Kill Death Curses And Live!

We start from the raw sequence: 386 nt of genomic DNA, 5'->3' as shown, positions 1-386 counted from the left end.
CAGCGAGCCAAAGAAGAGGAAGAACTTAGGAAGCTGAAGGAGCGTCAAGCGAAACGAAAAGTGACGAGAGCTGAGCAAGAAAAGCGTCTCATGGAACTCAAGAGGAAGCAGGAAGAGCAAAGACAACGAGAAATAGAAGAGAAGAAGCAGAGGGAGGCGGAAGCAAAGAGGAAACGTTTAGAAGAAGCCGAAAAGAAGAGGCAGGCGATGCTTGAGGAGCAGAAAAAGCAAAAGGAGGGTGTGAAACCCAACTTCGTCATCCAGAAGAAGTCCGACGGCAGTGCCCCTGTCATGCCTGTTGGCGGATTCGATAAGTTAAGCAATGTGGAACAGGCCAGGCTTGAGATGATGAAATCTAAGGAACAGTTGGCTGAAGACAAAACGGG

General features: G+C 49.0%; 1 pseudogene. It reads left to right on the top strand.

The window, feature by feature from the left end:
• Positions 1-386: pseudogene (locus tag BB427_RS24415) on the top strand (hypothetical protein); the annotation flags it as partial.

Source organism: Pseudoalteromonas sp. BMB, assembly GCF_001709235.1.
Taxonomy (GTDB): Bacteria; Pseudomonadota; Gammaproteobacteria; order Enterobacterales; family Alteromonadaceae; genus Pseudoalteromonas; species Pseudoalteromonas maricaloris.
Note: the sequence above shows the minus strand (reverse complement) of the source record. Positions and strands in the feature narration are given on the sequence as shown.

Kill Death Curses And Live!